On the left, the 363-foot-tall Apollo 17 Moon rocket launches at 12:33 a.m. EST Dec. 7, 1972, from NASA’s Kennedy Space Center’s Launch Pad 39A. Apollo 17 marked the final lunar landing mission for the Apollo program and the first nighttime launch of the Saturn V rocket. Onboard the spacecraft were astronauts Eugene A. Cernan, who was the commander for the mission, command module pilot Ronald E. Evans, and lunar module pilot Harrison H. Schmitt. Photo credit: NASA
On the right and nearly 50 years after the last lunar mission, the 322-foot-tall Artemis I Moon rocket launches at 1:47 a.m. EST Nov. 16, 2022, from NASA’s Kennedy Space Center’s Launch Pad 39B. At liftoff, the Space Launch System rocket produces 15% more thrust than the Saturn V rocket. Through Artemis, NASA will land the first woman and first person of color on the Moon, using innovative technologies to explore more of the lunar surface than ever before. Photo credit: NASA/Bill Ingalls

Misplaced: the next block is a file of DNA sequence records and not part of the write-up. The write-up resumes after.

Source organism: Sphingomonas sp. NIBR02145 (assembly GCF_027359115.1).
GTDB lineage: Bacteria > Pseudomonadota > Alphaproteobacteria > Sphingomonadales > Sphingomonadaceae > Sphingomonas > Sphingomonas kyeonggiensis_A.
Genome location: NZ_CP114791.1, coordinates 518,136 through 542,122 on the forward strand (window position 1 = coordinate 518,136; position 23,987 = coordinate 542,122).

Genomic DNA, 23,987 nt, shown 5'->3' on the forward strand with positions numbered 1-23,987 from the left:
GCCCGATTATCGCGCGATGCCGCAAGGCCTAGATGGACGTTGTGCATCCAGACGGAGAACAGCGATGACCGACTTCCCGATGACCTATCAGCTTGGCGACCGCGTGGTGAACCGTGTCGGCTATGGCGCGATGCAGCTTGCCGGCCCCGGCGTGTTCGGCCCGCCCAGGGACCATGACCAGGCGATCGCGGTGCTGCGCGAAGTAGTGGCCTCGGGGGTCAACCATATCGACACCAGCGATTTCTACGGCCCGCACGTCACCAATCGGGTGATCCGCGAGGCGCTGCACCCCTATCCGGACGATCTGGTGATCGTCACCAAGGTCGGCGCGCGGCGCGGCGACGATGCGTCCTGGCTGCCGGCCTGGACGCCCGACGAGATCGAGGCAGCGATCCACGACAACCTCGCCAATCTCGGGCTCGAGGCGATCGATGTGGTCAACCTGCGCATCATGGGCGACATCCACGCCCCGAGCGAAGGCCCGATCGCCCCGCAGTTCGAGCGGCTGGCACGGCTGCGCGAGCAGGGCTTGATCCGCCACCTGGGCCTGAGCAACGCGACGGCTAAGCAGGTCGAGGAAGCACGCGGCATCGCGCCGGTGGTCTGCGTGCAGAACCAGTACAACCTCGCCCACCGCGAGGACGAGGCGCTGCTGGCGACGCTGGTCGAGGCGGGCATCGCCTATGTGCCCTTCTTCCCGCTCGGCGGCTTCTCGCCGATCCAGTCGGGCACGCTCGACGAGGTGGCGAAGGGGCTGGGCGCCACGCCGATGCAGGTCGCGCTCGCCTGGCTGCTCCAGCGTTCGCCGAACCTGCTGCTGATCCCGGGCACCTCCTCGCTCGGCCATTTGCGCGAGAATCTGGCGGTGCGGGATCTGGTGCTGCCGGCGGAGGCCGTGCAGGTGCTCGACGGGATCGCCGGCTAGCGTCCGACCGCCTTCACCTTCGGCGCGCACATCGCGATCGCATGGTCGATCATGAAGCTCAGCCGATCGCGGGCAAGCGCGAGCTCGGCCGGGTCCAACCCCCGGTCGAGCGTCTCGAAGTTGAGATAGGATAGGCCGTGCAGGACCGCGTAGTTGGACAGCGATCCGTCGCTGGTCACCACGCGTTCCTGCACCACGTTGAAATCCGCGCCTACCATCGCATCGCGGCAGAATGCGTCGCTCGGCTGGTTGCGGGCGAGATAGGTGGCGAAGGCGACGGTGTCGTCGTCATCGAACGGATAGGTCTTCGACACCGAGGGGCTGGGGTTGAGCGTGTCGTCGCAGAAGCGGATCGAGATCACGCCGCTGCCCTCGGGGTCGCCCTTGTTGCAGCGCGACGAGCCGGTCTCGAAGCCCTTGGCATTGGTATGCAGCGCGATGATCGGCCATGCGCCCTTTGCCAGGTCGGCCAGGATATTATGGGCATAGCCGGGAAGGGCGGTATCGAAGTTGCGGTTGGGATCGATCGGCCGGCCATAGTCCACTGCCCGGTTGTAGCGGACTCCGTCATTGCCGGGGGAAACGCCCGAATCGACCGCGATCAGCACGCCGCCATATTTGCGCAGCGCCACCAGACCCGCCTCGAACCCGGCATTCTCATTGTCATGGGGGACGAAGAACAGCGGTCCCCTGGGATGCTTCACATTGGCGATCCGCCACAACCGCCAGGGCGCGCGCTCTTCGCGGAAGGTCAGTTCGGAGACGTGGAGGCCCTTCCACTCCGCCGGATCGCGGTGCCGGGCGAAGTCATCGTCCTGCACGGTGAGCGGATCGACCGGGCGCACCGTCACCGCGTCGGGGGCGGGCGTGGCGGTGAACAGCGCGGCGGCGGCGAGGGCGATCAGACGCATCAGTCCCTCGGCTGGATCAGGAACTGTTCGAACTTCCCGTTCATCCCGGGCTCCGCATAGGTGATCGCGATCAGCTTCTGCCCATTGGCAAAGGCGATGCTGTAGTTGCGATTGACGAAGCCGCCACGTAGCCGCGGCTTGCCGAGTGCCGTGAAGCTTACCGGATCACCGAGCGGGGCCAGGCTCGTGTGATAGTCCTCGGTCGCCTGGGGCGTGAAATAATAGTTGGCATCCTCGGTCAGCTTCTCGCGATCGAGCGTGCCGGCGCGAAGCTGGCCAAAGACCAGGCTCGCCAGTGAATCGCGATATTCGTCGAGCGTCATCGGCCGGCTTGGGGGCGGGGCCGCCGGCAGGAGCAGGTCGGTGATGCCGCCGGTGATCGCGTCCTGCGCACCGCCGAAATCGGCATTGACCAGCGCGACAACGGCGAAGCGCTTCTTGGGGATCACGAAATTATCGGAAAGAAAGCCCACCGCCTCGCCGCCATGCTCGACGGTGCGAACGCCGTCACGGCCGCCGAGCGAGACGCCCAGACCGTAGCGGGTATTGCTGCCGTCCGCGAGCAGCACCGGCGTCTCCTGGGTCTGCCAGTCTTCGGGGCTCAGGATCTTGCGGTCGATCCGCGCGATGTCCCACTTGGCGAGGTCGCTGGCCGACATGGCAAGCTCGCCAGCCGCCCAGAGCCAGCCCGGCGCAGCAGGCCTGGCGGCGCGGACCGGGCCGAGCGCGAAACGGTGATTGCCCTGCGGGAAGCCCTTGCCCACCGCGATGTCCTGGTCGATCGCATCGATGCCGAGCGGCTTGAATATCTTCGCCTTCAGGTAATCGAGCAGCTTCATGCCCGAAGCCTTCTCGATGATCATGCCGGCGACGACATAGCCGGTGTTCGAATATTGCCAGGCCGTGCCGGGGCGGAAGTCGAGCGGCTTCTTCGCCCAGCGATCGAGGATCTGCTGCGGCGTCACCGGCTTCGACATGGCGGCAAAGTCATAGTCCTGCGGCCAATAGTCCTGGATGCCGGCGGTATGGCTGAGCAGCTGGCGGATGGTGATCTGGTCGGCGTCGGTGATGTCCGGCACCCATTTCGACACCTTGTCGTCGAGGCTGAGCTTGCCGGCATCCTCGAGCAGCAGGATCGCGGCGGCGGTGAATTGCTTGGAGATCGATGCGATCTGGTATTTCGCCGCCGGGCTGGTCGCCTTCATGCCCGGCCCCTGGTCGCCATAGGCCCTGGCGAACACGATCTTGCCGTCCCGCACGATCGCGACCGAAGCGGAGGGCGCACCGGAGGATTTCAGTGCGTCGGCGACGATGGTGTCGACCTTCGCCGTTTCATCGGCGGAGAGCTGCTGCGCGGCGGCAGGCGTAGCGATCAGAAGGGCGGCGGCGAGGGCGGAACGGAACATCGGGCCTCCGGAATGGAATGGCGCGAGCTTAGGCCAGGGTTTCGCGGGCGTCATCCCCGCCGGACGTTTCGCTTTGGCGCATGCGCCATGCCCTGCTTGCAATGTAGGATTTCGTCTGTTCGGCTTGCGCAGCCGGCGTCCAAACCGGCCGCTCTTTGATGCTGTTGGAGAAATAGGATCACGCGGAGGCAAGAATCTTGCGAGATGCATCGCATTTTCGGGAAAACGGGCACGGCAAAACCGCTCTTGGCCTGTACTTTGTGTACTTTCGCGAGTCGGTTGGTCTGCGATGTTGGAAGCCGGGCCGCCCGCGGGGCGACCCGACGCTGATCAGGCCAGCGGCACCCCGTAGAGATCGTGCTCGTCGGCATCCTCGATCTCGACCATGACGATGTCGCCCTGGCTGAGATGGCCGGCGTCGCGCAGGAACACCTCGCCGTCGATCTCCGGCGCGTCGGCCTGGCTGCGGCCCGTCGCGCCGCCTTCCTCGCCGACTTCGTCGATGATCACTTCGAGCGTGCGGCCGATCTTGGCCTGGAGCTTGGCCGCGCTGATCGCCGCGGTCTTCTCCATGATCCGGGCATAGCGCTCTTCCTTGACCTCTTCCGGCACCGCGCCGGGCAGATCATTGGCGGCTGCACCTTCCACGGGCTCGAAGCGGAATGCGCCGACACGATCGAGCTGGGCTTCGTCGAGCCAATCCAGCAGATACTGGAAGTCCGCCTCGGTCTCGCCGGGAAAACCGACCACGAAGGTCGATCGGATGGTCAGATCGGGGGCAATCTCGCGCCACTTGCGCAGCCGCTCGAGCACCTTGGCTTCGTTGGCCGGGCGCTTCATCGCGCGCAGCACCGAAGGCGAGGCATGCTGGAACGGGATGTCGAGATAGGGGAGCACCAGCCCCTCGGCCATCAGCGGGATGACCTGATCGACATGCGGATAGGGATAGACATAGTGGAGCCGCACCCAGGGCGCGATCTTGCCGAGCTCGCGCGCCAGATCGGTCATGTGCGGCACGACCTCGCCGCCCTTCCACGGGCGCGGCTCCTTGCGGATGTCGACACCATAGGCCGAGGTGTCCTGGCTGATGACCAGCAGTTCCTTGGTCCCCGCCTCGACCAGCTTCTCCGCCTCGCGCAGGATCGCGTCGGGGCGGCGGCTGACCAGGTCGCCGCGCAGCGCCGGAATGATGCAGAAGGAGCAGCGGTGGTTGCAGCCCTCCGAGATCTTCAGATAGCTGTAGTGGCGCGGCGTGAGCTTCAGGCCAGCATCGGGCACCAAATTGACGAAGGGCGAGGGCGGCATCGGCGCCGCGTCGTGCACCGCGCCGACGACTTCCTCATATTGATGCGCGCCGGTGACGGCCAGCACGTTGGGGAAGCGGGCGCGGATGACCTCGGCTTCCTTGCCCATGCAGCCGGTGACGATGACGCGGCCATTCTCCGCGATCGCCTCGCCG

On the left, Walter Kapryan (right), Launch Operations Director, discusses an aspect of the Apollo 14 flight with Rocco A. Petrone (center), Apollo Program Director, inside the Launch Control Center’s (LCC) Firing Room 1 at NASA’s Kennedy Space Center in Florida for the upcoming Apollo 14 mission, which flew NASA astronauts Alan Shepard, Stuart Roosa, and Edgar Mitchell.
On the right, Artemis Launch Director Charlie Blackwell-Thompson (left) and Assistant Artemis Launch Director Jeremy Graeber (right) are seen inside the same firing room for the wet dress rehearsal for the Artemis I mission. Under Apollo, the launch team was primarily comprised of men. Now, as the agency gets ready to return to the Moon under Artemis, the launch team is about 30% women, including first woman launch director, Charlie Blackwell-Thompson. Photo credit: NASA/Cory Huston
On the left, the Apollo 17 rocket and spacecraft are seen at Launch Pad 39A at NASA’s Kennedy Space Center in Florida. Apollo 17 crew included NASA astronauts Eugene A. Cernan, commander; Ronald E. Evans, command module pilot; and scientist Harrison H. Schmitt, lunar module pilot. The final lunar landing mission in NASA’s Apollo program, Apollo 17 launched Dec. 7, 1972, and marked the most recent time humans set foot on the Moon.